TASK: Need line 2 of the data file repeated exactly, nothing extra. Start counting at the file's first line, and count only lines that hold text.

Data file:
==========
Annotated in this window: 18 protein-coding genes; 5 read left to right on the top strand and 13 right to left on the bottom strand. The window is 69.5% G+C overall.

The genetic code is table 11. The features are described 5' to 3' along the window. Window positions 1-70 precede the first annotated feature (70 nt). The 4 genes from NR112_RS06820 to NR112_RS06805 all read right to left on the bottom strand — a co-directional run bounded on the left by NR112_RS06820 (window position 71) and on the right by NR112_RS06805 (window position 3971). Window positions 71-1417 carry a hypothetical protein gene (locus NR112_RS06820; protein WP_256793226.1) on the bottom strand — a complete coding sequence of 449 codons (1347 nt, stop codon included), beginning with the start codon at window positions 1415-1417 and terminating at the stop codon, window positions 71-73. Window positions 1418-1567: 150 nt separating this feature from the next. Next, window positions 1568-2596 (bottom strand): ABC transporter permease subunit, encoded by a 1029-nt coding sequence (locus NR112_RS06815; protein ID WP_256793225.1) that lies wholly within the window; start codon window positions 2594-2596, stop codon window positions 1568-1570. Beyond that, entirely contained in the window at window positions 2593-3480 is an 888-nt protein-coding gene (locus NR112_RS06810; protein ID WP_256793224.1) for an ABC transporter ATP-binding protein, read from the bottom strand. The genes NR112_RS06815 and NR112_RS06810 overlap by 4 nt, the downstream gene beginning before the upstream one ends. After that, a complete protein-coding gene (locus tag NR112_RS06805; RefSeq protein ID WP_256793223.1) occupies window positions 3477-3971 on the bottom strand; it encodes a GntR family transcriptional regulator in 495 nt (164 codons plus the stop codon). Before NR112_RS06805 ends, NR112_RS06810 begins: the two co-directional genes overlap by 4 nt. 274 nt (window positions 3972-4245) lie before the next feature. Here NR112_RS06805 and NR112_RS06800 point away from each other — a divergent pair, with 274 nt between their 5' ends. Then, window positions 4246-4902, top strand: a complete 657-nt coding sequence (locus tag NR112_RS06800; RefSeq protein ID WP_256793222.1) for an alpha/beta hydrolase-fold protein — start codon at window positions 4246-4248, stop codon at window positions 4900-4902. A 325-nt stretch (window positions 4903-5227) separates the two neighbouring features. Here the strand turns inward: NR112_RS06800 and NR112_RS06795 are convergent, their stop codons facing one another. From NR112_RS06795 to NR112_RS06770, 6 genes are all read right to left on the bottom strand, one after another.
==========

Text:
The genetic code is table 11. The features are described 5' to 3' along the window. Window positions 1-70 precede the first annotated feature (70 nt). The 4 genes from NR112_RS06820 to NR112_RS06805 all read right to left on the bottom strand — a co-directional run bounded on the left by NR112_RS06820 (window position 71) and on the right by NR112_RS06805 (window position 3971). Window positions 71-1417 carry a hypothetical protein gene (locus NR112_RS06820; protein WP_256793226.1) on the bottom strand — a complete coding sequence of 449 codons (1347 nt, stop codon included), beginning with the start codon at window positions 1415-1417 and terminating at the stop codon, window positions 71-73. Window positions 1418-1567: 150 nt separating this feature from the next. Next, window positions 1568-2596 (bottom strand): ABC transporter permease subunit, encoded by a 1029-nt coding sequence (locus NR112_RS06815; protein ID WP_256793225.1) that lies wholly within the window; start codon window positions 2594-2596, stop codon window positions 1568-1570. Beyond that, entirely contained in the window at window positions 2593-3480 is an 888-nt protein-coding gene (locus NR112_RS06810; protein ID WP_256793224.1) for an ABC transporter ATP-binding protein, read from the bottom strand. The genes NR112_RS06815 and NR112_RS06810 overlap by 4 nt, the downstream gene beginning before the upstream one ends. After that, a complete protein-coding gene (locus tag NR112_RS06805; RefSeq protein ID WP_256793223.1) occupies window positions 3477-3971 on the bottom strand; it encodes a GntR family transcriptional regulator in 495 nt (164 codons plus the stop codon). Before NR112_RS06805 ends, NR112_RS06810 begins: the two co-directional genes overlap by 4 nt. 274 nt (window positions 3972-4245) lie before the next feature. Here NR112_RS06805 and NR112_RS06800 point away from each other — a divergent pair, with 274 nt between their 5' ends. Then, window positions 4246-4902, top strand: a complete 657-nt coding sequence (locus tag NR112_RS06800; RefSeq protein ID WP_256793222.1) for an alpha/beta hydrolase-fold protein — start codon at window positions 4246-4248, stop codon at window positions 4900-4902. A 325-nt stretch (window positions 4903-5227) separates the two neighbouring features. Here the strand turns inward: NR112_RS06800 and NR112_RS06795 are convergent, their stop codons facing one another. From NR112_RS06795 to NR112_RS06770, 6 genes are all read right to left on the bottom strand, one after another.